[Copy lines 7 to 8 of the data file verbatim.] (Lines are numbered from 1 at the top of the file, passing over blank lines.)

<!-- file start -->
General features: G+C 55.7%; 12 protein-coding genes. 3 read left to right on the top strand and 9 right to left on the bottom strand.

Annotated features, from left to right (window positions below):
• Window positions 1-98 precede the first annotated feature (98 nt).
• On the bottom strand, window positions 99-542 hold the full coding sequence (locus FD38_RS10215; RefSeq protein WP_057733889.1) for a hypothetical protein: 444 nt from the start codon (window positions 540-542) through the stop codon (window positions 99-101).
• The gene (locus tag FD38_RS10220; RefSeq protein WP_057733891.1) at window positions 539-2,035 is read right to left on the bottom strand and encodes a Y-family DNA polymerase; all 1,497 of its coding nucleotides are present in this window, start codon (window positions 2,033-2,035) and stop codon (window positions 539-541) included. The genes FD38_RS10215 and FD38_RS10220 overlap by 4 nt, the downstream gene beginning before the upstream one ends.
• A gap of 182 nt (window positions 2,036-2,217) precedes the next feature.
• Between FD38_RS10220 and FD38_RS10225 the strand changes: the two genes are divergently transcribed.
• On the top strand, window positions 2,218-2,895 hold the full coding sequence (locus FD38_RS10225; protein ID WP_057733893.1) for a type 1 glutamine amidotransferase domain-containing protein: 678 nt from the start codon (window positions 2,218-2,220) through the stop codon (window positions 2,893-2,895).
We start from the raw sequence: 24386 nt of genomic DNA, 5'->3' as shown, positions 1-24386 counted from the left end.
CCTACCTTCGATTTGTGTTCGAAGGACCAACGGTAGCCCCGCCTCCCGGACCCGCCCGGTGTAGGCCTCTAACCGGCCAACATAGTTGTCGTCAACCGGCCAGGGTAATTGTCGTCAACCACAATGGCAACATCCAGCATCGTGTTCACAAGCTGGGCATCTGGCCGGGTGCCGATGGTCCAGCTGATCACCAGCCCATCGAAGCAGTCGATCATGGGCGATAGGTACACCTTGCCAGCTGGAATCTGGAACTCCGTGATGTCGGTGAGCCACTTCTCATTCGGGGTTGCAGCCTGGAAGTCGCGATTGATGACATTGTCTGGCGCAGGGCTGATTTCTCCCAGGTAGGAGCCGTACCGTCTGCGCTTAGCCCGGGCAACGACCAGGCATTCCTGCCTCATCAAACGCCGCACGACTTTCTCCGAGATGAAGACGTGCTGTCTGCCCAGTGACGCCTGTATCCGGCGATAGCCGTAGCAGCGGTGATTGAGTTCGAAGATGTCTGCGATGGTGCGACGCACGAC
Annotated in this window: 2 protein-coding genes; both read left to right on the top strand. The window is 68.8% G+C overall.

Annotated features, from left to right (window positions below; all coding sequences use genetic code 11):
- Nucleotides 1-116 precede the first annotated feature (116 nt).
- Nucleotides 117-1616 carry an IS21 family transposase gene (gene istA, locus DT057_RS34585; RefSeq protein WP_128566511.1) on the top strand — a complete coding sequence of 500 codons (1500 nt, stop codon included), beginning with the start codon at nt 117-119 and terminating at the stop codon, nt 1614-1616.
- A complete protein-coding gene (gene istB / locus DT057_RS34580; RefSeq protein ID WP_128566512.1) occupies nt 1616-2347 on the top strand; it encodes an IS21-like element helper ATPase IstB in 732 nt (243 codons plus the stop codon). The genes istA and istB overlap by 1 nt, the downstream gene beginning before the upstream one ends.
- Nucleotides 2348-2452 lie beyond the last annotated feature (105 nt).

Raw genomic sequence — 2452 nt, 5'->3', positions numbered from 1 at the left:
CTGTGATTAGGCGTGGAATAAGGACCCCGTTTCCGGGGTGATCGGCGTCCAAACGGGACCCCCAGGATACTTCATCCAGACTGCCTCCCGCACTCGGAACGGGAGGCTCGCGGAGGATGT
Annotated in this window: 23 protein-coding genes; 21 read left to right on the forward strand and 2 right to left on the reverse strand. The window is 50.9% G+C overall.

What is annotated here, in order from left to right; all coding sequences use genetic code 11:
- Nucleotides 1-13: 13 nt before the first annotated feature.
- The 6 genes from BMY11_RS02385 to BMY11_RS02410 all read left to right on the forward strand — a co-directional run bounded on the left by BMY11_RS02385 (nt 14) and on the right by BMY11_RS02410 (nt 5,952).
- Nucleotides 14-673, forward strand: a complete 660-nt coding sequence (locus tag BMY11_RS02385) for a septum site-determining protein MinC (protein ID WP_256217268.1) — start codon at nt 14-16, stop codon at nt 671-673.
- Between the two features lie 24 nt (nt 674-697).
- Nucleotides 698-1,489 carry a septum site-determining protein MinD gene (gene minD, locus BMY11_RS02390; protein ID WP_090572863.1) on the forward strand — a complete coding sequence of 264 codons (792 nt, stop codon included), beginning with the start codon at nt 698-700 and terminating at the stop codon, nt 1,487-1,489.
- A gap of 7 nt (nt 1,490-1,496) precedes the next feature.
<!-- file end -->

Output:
• Between FD38_RS10220 and FD38_RS10225 the strand changes: the two genes are divergently transcribed.
• On the top strand, window positions 2,218-2,895 hold the full coding sequence (locus FD38_RS10225; protein ID WP_057733893.1) for a type 1 glutamine amidotransferase domain-containing protein: 678 nt from the start codon (window positions 2,218-2,220) through the stop codon (window positions 2,893-2,895).